Grace Lin's Party Part 3

This is Alvina with another Blue Rose Girl, Libby Koponen.

Libby and Alvina selling books and raffle tickets:

Grace preparing to announce the lucky winner of a piece of her original artwork. The proceeds from the raffle sale went to Dana Farber Cancer Institute:

Here, Grace is thinking, "Yikes, how did these chocolate rats get into the raffle bucket?" (I was promised a chocolate rat in my goodie bag, but I got a chocolate seashell. Now seashells are very nice. But how can a seashell compare to a rat? I know, I know, Grace is thinking, "Good grief, Barbara, get over it, wouldya?)

The woman in the background watching Grace's surprise over the chocolate rats in the raffle bucket is Jennifer Cusack (holding blue coat and books), Executive Director of the Foundation for Children's Books in Boston.

Great job, Grace! Everything was perfect.

Saturday, May 19, 2007

Missing it...

This is the first time in about 11 years that I haven't gone to the annual New England SCBWI conference.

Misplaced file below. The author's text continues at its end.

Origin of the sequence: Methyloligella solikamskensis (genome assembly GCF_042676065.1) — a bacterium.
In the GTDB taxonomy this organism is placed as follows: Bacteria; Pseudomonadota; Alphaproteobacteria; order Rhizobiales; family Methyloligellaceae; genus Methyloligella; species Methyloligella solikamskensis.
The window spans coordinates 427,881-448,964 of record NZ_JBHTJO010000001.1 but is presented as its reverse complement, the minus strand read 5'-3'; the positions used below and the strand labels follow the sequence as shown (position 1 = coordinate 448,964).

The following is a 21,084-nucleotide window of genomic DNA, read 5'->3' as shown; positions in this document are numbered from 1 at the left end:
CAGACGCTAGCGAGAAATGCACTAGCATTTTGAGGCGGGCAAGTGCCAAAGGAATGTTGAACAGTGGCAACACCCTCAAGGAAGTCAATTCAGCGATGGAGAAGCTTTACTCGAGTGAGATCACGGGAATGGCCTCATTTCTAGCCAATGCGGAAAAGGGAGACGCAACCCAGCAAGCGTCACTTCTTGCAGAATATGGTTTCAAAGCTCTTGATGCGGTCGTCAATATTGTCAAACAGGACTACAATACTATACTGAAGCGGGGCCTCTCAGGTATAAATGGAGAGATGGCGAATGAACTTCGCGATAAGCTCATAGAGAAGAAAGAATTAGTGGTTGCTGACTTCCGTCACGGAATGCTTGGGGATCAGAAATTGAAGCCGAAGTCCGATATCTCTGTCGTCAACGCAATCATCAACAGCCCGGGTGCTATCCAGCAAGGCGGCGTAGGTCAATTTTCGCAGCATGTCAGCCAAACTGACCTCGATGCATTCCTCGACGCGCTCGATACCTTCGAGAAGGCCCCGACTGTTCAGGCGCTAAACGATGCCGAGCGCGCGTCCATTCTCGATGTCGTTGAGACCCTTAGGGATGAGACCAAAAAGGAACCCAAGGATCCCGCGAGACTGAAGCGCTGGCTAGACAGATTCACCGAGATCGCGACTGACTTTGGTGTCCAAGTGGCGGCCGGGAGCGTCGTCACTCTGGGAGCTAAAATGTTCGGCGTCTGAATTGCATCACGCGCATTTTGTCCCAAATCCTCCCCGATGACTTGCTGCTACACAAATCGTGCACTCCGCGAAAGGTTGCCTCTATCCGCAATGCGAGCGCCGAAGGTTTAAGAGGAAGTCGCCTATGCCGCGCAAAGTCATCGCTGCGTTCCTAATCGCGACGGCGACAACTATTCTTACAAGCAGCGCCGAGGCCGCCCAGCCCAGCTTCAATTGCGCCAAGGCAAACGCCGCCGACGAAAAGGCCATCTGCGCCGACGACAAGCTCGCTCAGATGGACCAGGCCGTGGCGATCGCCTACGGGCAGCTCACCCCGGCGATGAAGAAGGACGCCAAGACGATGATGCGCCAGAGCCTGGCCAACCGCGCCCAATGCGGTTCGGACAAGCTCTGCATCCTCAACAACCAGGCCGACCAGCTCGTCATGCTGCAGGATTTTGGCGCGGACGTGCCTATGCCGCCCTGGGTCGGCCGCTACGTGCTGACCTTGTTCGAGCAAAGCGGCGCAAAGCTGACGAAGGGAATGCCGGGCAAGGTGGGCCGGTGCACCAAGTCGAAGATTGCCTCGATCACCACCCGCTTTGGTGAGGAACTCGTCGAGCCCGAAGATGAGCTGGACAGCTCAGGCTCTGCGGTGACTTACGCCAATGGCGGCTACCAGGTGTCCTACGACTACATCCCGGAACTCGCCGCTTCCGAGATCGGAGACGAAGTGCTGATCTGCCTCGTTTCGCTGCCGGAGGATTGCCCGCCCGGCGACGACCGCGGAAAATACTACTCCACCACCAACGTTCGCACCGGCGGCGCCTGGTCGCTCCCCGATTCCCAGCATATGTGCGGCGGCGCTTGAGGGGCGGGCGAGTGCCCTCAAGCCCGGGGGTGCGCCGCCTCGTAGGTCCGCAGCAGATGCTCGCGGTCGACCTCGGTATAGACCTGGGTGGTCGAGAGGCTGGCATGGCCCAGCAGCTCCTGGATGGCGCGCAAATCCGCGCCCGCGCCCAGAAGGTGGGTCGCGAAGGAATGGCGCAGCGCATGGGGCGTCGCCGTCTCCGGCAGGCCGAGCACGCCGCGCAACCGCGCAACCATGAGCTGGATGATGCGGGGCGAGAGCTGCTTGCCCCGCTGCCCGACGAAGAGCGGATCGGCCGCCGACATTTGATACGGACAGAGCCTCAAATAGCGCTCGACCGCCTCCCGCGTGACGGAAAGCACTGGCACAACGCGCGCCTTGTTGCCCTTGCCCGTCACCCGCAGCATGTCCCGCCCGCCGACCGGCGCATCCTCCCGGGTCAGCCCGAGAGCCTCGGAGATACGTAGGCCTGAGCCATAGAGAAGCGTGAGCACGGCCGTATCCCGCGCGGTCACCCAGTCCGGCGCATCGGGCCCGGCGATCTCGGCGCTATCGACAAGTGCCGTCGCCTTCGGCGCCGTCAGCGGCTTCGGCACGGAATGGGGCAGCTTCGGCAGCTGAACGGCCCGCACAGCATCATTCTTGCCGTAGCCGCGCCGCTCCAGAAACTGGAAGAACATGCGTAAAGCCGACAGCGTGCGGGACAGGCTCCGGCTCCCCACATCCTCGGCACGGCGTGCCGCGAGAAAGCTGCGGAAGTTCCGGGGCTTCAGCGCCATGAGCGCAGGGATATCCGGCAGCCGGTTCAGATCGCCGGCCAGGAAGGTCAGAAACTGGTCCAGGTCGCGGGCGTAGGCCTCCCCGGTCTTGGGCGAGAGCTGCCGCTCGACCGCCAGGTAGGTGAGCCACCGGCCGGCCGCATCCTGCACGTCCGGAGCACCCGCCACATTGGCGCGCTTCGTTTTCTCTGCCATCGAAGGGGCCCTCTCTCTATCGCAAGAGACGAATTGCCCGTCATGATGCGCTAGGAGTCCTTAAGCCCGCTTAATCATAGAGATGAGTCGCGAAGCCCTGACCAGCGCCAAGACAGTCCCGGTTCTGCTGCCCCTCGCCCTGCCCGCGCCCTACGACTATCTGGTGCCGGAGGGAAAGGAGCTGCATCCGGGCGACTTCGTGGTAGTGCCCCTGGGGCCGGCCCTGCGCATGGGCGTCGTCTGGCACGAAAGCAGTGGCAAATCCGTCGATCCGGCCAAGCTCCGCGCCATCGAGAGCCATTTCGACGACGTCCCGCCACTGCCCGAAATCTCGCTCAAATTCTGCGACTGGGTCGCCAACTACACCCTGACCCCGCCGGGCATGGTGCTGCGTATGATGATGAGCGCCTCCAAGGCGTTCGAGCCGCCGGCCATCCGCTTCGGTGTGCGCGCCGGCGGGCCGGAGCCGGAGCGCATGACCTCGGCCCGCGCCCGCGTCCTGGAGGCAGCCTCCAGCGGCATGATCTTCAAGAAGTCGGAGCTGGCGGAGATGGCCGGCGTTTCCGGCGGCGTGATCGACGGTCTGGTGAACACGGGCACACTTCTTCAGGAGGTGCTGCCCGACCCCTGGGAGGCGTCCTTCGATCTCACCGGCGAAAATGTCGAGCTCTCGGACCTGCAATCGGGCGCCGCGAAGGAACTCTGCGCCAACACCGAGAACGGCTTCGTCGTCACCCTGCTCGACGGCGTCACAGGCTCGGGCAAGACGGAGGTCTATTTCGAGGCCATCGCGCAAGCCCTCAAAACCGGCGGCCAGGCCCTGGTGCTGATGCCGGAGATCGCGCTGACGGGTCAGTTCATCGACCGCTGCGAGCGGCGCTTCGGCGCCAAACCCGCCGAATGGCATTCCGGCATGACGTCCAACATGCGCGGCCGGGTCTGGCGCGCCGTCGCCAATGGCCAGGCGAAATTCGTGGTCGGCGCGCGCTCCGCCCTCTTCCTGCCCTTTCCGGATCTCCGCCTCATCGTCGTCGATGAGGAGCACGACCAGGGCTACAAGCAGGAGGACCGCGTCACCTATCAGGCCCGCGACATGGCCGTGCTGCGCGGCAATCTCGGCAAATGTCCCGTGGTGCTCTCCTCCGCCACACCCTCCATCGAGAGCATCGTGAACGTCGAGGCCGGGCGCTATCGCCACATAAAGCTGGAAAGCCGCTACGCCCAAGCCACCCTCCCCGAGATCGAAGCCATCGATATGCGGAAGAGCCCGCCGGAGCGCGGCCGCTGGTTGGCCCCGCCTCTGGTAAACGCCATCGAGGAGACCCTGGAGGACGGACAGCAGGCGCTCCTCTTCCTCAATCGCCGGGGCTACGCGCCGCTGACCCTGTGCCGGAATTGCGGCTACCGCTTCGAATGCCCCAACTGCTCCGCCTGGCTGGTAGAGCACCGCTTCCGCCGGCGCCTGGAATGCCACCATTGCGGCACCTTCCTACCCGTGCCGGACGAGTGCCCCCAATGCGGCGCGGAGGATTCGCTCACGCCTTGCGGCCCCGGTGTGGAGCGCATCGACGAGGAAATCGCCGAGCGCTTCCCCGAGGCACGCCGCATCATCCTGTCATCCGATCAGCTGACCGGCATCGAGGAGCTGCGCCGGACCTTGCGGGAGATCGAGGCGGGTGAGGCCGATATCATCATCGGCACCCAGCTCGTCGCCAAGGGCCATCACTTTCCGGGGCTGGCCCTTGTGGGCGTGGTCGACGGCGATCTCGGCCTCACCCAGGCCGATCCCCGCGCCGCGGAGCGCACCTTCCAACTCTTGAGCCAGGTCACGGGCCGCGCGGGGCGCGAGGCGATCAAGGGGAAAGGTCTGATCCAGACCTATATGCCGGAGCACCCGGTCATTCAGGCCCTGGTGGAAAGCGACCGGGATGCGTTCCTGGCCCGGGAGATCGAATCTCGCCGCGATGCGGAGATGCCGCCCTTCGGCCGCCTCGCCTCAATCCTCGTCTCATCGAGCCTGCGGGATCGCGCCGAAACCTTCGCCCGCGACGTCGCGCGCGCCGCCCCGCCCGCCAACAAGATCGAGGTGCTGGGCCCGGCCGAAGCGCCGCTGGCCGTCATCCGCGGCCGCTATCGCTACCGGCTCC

It feels weird.

I miss it.

(And I know Kim Marcus is there partying with EVERYONE.)

Spreading the word

Because I love the Shrinking Violets blog and I love independent bookstores, I'm helping to spread the word about the Shrinking Violets' contest: The Ten Best Reasons to Shop Your Local Bookstores."

I went to Grace Lin's book launch party today! It was awesome. The girl can plan a party!

I have lots of pics and stuff. More later.

Friday, May 18, 2007

Wanna feel old?

How to Feel Old in One Easy Lesson:

Make many, many trips up to your son's sixth floor walk-up apartment in New York City carrying giant armloads of stuff after spending many hours buying giant armloads of stuff at Bed, Bath and Beyond.

Then spend many many hours putting together Ikea furniture - with lots and lots of parts and little wrenches and screws and weird visual-only instructions that nobody uses anyway.

Then spend many many hours carrying large armloads of cardboard (from the boxes that the Ikea furniture came in) down to the trash cans on the first floor (and of course, walk back up to that sixth floor apt).

I'm not sure which I burned more of: calories or cash.

Wednesday, May 16, 2007

Big Apple

I'm off to New York City for a few days to help my son move into his new apartment in the East Village.

Maybe this one will be bigger than his current walk-in closet, um, I mean, apartment.

I'm all about that Dixie Chicks song: WIDE OPEN SPACES. Those itty bitty New York apartments are just so, well, itty bitty.